Reference Request

I've found a natural greedy algorithm for the problem below. My question is: what is already known about fast algorithms for this problem (faster than general linear programming, especially greedy algorithms)? An ideal answer would include citations to relevant publications (articles or texts). Thanks.

Problem: Fractional Interval Covering

input: A positive integer $n$, and, for every pair of integers $(i, j)$ in $I=\{(i,j) : 1\le i \le j \le n\}$, a capacity $c_{ij} \in [0,1]$.

output: A minimum-size fractional interval covering $x$. That is, a solution to the following linear program:

$~~~~~$ minimize $\sum_{(i,j)\in I} x_{ij}$ subject to

$~~~~~$$\sum_{(i,j)\in I, t\in[i,j]} x_{ij} \ge 1$ for all $t\in\{1,2,\ldots,n\}$,

$~~~~~$and $x_{ij}\in [0, c_{ij}]$ for all $(i,j)\in I$.

Greedy algorithm. Briefly, the algorithm I've found starts with $x=\mathbf 0$, then repeatedly chooses some $t$ with unmet demand (subject to some restrictions on $t$), and increases $x_{ij}$ by some amount, for some $(i,j)\in I$ maximizing $j$ subject to $t\in [i,j]$ and $x_{ij} < c_{ij}$.

For the special case of $c_{ij}\in \{0,1\}$, giving a greedy algorithm for the problem is a common introductory algorithms exercise. It can be solved by choosing an interval containing 1 with latest end-time $j$, then recursing on $[j+1,n]$. The algorithm I have in mind is a generalization of this.

EDIT: To clarify, I am interested in algorithms that compute an exact optimum. The algorithm I have in mind is a greedy algorithm that can be implemented in linear time. The dual LP is

$~~~~$ maximize $\sum_{t=1}^n \alpha_t - \sum_{ij} c_{ij}\beta_{ij}$ subject to

$~~~~~\alpha_t, \beta_{ij} \ge 0~~~(t, i, j)$

$~~~~~\sum_{t\in[i,j]} \alpha_t \le 1 + \beta_{ij}~~~((i,j)\in I)$

It always has an optimal solution with each $\alpha_t\in\{0,1\}$ and integer $\beta_{ij}$. Thus, the dual problem is equivalent to the following:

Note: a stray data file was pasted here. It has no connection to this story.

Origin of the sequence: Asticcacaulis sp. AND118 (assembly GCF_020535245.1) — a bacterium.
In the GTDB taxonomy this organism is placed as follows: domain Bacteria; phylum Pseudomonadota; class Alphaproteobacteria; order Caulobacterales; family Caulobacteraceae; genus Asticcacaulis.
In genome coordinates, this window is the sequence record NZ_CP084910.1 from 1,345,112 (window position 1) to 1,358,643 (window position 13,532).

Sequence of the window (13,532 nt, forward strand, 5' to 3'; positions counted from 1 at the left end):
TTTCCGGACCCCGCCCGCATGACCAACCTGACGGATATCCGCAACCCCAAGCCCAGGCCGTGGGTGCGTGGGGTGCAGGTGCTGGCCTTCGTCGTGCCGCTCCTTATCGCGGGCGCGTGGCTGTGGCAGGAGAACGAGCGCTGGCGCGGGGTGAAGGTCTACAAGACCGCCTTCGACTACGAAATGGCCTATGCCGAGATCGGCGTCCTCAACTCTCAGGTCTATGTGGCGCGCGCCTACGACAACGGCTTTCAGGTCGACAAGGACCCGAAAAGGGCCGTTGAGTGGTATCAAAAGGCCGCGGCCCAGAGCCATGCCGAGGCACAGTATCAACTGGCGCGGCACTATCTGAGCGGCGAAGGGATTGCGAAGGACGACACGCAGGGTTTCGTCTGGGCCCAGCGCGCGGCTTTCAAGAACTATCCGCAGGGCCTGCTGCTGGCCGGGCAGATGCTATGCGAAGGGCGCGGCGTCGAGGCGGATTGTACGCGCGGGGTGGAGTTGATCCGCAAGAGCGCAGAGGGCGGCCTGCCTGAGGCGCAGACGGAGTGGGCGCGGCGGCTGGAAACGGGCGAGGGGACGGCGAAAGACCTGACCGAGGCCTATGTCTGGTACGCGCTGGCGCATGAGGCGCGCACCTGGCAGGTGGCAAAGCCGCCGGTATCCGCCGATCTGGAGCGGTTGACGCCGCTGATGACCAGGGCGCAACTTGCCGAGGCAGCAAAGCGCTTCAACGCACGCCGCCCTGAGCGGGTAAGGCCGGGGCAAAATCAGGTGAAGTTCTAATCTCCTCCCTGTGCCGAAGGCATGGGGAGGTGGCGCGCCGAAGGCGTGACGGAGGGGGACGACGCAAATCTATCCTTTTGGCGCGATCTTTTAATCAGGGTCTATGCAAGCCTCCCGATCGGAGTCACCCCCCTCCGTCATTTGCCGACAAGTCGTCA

input: As described above.

output: A subset $T\subseteq \{1,2,\ldots,n\}$ maximizing $|T|$ minus, for every integer interval $[i,j]\subseteq [1,n]$ such that $|[i,j]\cap T|$ is greater than 1, a penalty of $c_{ij}\times |[i,j]\cap T|$.

  • $\begingroup$ For the record, the following article is close (studies some similar problems), but I don't think any of them apply to this problem. Dorit S. Hochbaum and Asaf Levin. Optimizing over Consecutive 1's and Circular 1's Constraints. SIAM J. Optim., 17(2), 311–330. (20 pages) doi.org/10.1137/040603048 $\endgroup$
    – Neal Young
    Aug 10, 2020 at 20:08
  • $\begingroup$ Are you looking for exact algorithms? $\endgroup$ Aug 11, 2020 at 1:13
  • $\begingroup$ I assume you are mainly interested in the setting with the size and value of the intervals being equal. If you are interested in the general case here are two refs that may be helpful. Arkin and Silverberg used a reduction to flow for the interval scheduling (which is a packing problem) which I think would generalize with lower-bounded flow for the covering problem you have. sciencedirect.com/science/article/pii/0166218X87900370. One can of course also solve the LP approximately using various techniques, especially via data structures for intervals. $\endgroup$ Aug 11, 2020 at 3:52
  • $\begingroup$ @ChandraChekuri: yes, exact algorithms. The intervals $[i,j]$ have all sizes (where size is $j-i+1$). Intervals have no associated values. The goal is to select a minimum (fractional) number of intervals to cover all the times. The algorithm I have in mind is å greedy algorithm that gives an exact solution, and can be implemented in linear time. Thanks for the reference, I will take a look. $\endgroup$
    – Neal Young
    Aug 11, 2020 at 12:07
  • $\begingroup$ Consider the problem where we are given $n$ points on the real line with integer coverage requirements $d_1,d_2,\ldots,d_n$. We are given a collection of $m$ intervals $I_1,I_2, \ldots,I_m$ and want to pick fewest number to cover each point $i$ by $d_i$ intervals (here we are assuming intervals can only be taken once). A simple greedy algorithm is easily seen to work, generalizing the case of unit coverage requirements: This, via scaling, should generalize to fractional setting. Assume this is what you have in mind. Clearly relies on unweighted nature so perhaps less investigated. $\endgroup$ Aug 11, 2020 at 15:44


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